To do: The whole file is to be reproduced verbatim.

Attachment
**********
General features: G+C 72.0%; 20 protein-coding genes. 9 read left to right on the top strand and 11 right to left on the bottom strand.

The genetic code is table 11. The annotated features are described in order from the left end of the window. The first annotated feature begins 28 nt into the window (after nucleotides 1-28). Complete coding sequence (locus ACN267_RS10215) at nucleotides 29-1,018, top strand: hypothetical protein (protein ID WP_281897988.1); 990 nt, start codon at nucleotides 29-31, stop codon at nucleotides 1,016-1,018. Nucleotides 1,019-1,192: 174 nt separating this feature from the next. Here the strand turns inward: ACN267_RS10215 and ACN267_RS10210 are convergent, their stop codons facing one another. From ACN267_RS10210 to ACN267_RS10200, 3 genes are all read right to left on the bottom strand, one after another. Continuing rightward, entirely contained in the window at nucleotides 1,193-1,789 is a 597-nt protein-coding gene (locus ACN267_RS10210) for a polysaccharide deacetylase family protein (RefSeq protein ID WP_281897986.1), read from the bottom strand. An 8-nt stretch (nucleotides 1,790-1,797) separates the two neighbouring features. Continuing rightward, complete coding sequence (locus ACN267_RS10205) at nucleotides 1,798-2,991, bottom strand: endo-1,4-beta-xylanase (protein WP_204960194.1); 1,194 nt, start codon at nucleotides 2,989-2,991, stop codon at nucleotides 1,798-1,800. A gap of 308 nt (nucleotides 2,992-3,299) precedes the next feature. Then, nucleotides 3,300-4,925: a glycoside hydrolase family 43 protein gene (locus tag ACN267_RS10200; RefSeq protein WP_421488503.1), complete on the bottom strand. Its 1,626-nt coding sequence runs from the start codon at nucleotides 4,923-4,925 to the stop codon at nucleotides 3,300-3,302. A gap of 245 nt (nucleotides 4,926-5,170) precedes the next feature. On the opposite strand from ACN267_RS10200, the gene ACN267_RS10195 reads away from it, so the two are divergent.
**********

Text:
General features: G+C 72.0%; 20 protein-coding genes. 9 read left to right on the top strand and 11 right to left on the bottom strand.

The genetic code is table 11. The annotated features are described in order from the left end of the window. The first annotated feature begins 28 nt into the window (after nucleotides 1-28). Complete coding sequence (locus ACN267_RS10215) at nucleotides 29-1,018, top strand: hypothetical protein (protein ID WP_281897988.1); 990 nt, start codon at nucleotides 29-31, stop codon at nucleotides 1,016-1,018. Nucleotides 1,019-1,192: 174 nt separating this feature from the next. Here the strand turns inward: ACN267_RS10215 and ACN267_RS10210 are convergent, their stop codons facing one another. From ACN267_RS10210 to ACN267_RS10200, 3 genes are all read right to left on the bottom strand, one after another. Continuing rightward, entirely contained in the window at nucleotides 1,193-1,789 is a 597-nt protein-coding gene (locus ACN267_RS10210) for a polysaccharide deacetylase family protein (RefSeq protein ID WP_281897986.1), read from the bottom strand. An 8-nt stretch (nucleotides 1,790-1,797) separates the two neighbouring features. Continuing rightward, complete coding sequence (locus ACN267_RS10205) at nucleotides 1,798-2,991, bottom strand: endo-1,4-beta-xylanase (protein WP_204960194.1); 1,194 nt, start codon at nucleotides 2,989-2,991, stop codon at nucleotides 1,798-1,800. A gap of 308 nt (nucleotides 2,992-3,299) precedes the next feature. Then, nucleotides 3,300-4,925: a glycoside hydrolase family 43 protein gene (locus tag ACN267_RS10200; RefSeq protein WP_421488503.1), complete on the bottom strand. Its 1,626-nt coding sequence runs from the start codon at nucleotides 4,923-4,925 to the stop codon at nucleotides 3,300-3,302. A gap of 245 nt (nucleotides 4,926-5,170) precedes the next feature. On the opposite strand from ACN267_RS10200, the gene ACN267_RS10195 reads away from it, so the two are divergent.